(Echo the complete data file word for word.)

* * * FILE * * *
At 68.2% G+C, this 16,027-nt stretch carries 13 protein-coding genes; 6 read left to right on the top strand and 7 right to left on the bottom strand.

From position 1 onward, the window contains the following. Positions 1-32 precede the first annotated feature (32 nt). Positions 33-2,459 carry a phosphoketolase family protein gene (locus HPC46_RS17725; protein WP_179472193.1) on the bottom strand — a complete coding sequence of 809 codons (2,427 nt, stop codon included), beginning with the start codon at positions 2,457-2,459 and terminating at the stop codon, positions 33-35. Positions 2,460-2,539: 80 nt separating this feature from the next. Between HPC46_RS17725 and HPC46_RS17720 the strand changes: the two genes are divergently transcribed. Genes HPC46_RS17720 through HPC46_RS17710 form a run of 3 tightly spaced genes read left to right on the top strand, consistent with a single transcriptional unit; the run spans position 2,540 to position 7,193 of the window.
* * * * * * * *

At 68.2% G+C, this 16,027-nt stretch carries 13 protein-coding genes; 6 read left to right on the top strand and 7 right to left on the bottom strand.

From position 1 onward, the window contains the following. Positions 1-32 precede the first annotated feature (32 nt). Positions 33-2,459 carry a phosphoketolase family protein gene (locus HPC46_RS17725; protein WP_179472193.1) on the bottom strand — a complete coding sequence of 809 codons (2,427 nt, stop codon included), beginning with the start codon at positions 2,457-2,459 and terminating at the stop codon, positions 33-35. Positions 2,460-2,539: 80 nt separating this feature from the next. Between HPC46_RS17725 and HPC46_RS17720 the strand changes: the two genes are divergently transcribed. Genes HPC46_RS17720 through HPC46_RS17710 form a run of 3 tightly spaced genes read left to right on the top strand, consistent with a single transcriptional unit; the run spans position 2,540 to position 7,193 of the window.